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« NOWEFU Condemns Tikari-Chamba Fons Forum | Main | Brief »

Monday, 22 August 2005


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Dr A A Agbormbai

Development is a state of mind. The development of a nation is like the development of a child, a student, or an adult. It involves learning, and learning is the lifelong process of appropriately educating and training the mind so that it is able to do more wonderful things.

Look at all the creations of the world and ask yourself how it all came about. It is the indelible product of the mind - the product of thought.

And what are the characteristics of the people who bring these products about? They are great thinkers, people who subscribe to the adage that we should 'think before we act'. These people spend a considerable amount of time thinking, but why?

Because if you want a project to succeed you must spend the necessary time to find out the proper ways of doing things before you contemplate acting. You must do your research, test your ideas, reflect on findings, reformulate your thoughts, apply your creativity, discuss with others, until you end up with a coherent set of steps for guiding your application. This is your mental or conceptual solution to, or framework for, your problem. Then you can start acting by implementing your solution. This is the procedure of systematic problem solving that has enabled man to invent the computer as well as go to the moon.

But then why is it that problems can turn up later even after applying our minds with such brilliance (e.g. our computers can crash, the Space Shuttle can blow up)? It is because our thought processes are hardly completely rigorous. We make faux pas in reasoning (logical gaffes) that ultimately find us out. They tend to show up during periods of complacency, when we become overconfident of our success (so that we stop monitoring our activities - i.e. we become loose).

By consequence underdevelopment is the failure to recognise the overwhelming importance of the mind in making things work. We are action-oriented and impatient, as a result of which we act before we think. We cannot see a simple project through and when we do the product, sooner or later, collapses in our face and kills us.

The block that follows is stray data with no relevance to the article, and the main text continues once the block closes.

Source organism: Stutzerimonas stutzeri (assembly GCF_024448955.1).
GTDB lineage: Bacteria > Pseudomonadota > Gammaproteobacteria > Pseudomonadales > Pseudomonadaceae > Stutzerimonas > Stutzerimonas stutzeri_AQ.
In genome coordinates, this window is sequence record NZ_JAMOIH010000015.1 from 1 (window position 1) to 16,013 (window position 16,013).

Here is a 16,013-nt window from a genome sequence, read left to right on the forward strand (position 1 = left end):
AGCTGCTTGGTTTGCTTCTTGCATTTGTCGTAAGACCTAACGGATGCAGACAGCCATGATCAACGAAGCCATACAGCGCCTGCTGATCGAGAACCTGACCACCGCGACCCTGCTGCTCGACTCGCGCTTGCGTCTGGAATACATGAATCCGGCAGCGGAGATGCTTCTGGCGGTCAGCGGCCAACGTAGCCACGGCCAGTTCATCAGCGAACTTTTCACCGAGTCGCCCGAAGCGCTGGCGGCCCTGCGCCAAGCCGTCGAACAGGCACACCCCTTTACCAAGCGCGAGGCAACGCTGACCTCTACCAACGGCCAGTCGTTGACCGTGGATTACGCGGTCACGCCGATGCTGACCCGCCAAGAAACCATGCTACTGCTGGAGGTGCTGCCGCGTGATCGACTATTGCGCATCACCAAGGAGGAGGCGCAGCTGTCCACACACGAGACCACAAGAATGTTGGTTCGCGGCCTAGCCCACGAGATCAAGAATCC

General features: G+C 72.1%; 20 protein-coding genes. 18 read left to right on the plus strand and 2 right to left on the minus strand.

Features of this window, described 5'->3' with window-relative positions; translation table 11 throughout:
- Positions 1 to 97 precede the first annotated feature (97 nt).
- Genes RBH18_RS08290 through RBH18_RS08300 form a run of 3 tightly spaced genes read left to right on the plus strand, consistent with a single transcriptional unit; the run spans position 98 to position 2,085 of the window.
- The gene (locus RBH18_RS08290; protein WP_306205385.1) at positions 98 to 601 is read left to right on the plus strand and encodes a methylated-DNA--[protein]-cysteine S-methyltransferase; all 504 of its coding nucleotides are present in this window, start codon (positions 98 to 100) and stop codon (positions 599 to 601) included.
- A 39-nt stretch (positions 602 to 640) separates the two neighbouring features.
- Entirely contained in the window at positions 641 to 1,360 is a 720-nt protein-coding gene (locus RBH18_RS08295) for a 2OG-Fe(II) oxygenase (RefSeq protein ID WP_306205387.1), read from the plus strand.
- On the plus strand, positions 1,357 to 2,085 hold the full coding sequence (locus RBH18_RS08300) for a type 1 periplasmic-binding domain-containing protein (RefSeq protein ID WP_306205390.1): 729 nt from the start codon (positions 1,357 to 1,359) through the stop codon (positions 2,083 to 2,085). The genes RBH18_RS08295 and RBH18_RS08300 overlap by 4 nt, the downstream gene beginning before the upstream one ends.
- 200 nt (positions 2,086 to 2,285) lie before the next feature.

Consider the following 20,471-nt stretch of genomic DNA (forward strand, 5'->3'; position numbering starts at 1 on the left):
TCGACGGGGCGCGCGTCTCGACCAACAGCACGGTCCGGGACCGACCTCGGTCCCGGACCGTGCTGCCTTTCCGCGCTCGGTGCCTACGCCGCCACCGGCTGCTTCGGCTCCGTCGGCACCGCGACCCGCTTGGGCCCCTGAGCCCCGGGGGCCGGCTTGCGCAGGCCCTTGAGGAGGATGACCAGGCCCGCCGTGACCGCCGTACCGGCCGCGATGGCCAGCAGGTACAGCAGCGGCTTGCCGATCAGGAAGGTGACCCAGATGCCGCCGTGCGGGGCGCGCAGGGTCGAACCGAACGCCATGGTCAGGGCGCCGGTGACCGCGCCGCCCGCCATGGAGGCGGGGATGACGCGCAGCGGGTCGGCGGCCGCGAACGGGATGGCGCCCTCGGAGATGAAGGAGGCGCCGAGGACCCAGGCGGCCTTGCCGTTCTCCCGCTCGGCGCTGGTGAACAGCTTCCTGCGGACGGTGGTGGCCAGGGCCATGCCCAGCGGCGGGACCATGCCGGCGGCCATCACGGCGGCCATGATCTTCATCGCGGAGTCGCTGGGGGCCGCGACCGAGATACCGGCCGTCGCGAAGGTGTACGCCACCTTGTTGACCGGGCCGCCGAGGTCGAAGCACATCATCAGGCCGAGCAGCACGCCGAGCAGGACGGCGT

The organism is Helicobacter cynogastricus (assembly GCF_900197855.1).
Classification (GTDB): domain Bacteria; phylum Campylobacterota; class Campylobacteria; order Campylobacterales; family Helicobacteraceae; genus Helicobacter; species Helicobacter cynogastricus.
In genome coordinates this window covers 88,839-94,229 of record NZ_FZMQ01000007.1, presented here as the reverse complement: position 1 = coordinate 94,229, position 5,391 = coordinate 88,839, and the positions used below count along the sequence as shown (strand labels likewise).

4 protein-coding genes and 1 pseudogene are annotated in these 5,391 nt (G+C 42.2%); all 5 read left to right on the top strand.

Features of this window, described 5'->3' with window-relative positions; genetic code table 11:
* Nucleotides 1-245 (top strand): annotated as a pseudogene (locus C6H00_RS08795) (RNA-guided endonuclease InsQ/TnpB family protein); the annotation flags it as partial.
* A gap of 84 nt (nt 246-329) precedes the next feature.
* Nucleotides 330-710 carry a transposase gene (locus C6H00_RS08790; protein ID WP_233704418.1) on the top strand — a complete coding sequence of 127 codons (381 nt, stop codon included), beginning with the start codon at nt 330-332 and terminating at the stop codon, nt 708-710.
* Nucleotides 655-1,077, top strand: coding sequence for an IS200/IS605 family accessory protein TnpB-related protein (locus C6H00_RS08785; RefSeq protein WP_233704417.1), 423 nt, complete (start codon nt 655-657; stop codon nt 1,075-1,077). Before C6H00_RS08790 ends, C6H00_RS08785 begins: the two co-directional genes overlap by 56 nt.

Underdeveloped people have the following characteristics:

1) They are unstable, irrational, and thoughtless. They argue just for the sake of argument, and never find good in anything. They are cynical and persistently negative. They have destructive attitudes and pass these on to others readily. Their fundamental aim is to destroy or to maintain the status quo by frustrating progress.

2) Being generally impatient they do not take the time to think clearly before acting, but would rather act now and think later.

3) They hate learning and see learning as a short-term process, a means to an end rather than the end itself. And when they learn they aim low, seeking passes and third-class honours degrees, rather than aiming high to seek first-class honours degrees.

4) They are poor teachers, being generally selfish with their knowledge and never taking the time to explain anything clearly. Because they never took the time to learn well, they have poor mastery of their subjects and try to hide this by taking it out on their students.

5) They have a degrading low mentality, and believe in such statements as 'Only the whiteman can do this' or 'A blackman or African cannot do this', etc. As such they don't see themselves as human beings, who should work and sacrifice in order to better their society.

6) They are highly jealous, being very selfish. They wish good only to themselves and wish everyone else bad.